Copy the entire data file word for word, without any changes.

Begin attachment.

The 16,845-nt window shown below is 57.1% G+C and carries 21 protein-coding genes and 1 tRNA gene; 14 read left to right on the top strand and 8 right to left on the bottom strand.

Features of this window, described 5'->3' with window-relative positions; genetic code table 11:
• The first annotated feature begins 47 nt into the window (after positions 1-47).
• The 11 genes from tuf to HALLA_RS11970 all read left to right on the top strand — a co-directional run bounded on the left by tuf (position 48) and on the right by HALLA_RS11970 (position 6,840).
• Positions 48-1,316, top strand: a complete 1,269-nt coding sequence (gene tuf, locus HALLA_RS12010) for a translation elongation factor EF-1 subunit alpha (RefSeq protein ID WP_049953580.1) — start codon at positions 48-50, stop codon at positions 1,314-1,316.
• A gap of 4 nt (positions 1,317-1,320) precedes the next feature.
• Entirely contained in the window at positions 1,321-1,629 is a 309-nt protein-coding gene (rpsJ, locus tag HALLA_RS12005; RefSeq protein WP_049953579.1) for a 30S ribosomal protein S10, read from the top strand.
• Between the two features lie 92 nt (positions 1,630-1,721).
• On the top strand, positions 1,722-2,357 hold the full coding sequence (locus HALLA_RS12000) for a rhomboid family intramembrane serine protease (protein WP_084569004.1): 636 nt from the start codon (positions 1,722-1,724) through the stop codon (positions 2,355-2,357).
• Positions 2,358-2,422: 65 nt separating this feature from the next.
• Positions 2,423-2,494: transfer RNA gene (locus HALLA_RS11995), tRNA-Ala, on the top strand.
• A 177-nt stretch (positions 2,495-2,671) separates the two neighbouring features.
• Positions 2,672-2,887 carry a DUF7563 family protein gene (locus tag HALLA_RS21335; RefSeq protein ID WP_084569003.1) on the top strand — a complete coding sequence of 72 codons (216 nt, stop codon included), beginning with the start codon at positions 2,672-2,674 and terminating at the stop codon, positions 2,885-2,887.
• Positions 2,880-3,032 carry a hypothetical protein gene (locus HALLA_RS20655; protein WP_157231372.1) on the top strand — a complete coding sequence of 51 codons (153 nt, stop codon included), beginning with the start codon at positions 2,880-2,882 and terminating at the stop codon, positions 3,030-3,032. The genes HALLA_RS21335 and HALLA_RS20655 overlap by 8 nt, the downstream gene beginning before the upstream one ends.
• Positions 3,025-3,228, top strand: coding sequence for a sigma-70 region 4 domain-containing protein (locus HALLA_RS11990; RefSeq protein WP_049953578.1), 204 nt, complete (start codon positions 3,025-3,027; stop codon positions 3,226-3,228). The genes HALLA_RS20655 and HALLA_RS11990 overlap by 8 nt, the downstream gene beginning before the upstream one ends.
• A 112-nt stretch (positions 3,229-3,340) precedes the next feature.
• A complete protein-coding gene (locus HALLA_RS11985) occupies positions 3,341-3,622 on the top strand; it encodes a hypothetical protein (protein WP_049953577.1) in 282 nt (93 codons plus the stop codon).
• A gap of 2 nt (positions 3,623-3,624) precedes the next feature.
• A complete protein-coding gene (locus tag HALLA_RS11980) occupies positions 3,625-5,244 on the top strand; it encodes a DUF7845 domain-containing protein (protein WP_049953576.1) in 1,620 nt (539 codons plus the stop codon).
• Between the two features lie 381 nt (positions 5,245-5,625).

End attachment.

The 16,845-nt window shown below is 57.1% G+C and carries 21 protein-coding genes and 1 tRNA gene; 14 read left to right on the top strand and 8 right to left on the bottom strand.

Features of this window, described 5'->3' with window-relative positions; genetic code table 11:
• The first annotated feature begins 47 nt into the window (after positions 1-47).
• The 11 genes from tuf to HALLA_RS11970 all read left to right on the top strand — a co-directional run bounded on the left by tuf (position 48) and on the right by HALLA_RS11970 (position 6,840).
• Positions 48-1,316, top strand: a complete 1,269-nt coding sequence (gene tuf, locus HALLA_RS12010) for a translation elongation factor EF-1 subunit alpha (RefSeq protein ID WP_049953580.1) — start codon at positions 48-50, stop codon at positions 1,314-1,316.
• A gap of 4 nt (positions 1,317-1,320) precedes the next feature.
• Entirely contained in the window at positions 1,321-1,629 is a 309-nt protein-coding gene (rpsJ, locus tag HALLA_RS12005; RefSeq protein WP_049953579.1) for a 30S ribosomal protein S10, read from the top strand.
• Between the two features lie 92 nt (positions 1,630-1,721).
• On the top strand, positions 1,722-2,357 hold the full coding sequence (locus HALLA_RS12000) for a rhomboid family intramembrane serine protease (protein WP_084569004.1): 636 nt from the start codon (positions 1,722-1,724) through the stop codon (positions 2,355-2,357).
• Positions 2,358-2,422: 65 nt separating this feature from the next.
• Positions 2,423-2,494: transfer RNA gene (locus HALLA_RS11995), tRNA-Ala, on the top strand.
• A 177-nt stretch (positions 2,495-2,671) separates the two neighbouring features.
• Positions 2,672-2,887 carry a DUF7563 family protein gene (locus tag HALLA_RS21335; RefSeq protein ID WP_084569003.1) on the top strand — a complete coding sequence of 72 codons (216 nt, stop codon included), beginning with the start codon at positions 2,672-2,674 and terminating at the stop codon, positions 2,885-2,887.
• Positions 2,880-3,032 carry a hypothetical protein gene (locus HALLA_RS20655; protein WP_157231372.1) on the top strand — a complete coding sequence of 51 codons (153 nt, stop codon included), beginning with the start codon at positions 2,880-2,882 and terminating at the stop codon, positions 3,030-3,032. The genes HALLA_RS21335 and HALLA_RS20655 overlap by 8 nt, the downstream gene beginning before the upstream one ends.
• Positions 3,025-3,228, top strand: coding sequence for a sigma-70 region 4 domain-containing protein (locus HALLA_RS11990; RefSeq protein WP_049953578.1), 204 nt, complete (start codon positions 3,025-3,027; stop codon positions 3,226-3,228). The genes HALLA_RS20655 and HALLA_RS11990 overlap by 8 nt, the downstream gene beginning before the upstream one ends.
• A 112-nt stretch (positions 3,229-3,340) precedes the next feature.
• A complete protein-coding gene (locus HALLA_RS11985) occupies positions 3,341-3,622 on the top strand; it encodes a hypothetical protein (protein WP_049953577.1) in 282 nt (93 codons plus the stop codon).
• A gap of 2 nt (positions 3,623-3,624) precedes the next feature.
• A complete protein-coding gene (locus tag HALLA_RS11980) occupies positions 3,625-5,244 on the top strand; it encodes a DUF7845 domain-containing protein (protein WP_049953576.1) in 1,620 nt (539 codons plus the stop codon).
• Between the two features lie 381 nt (positions 5,245-5,625).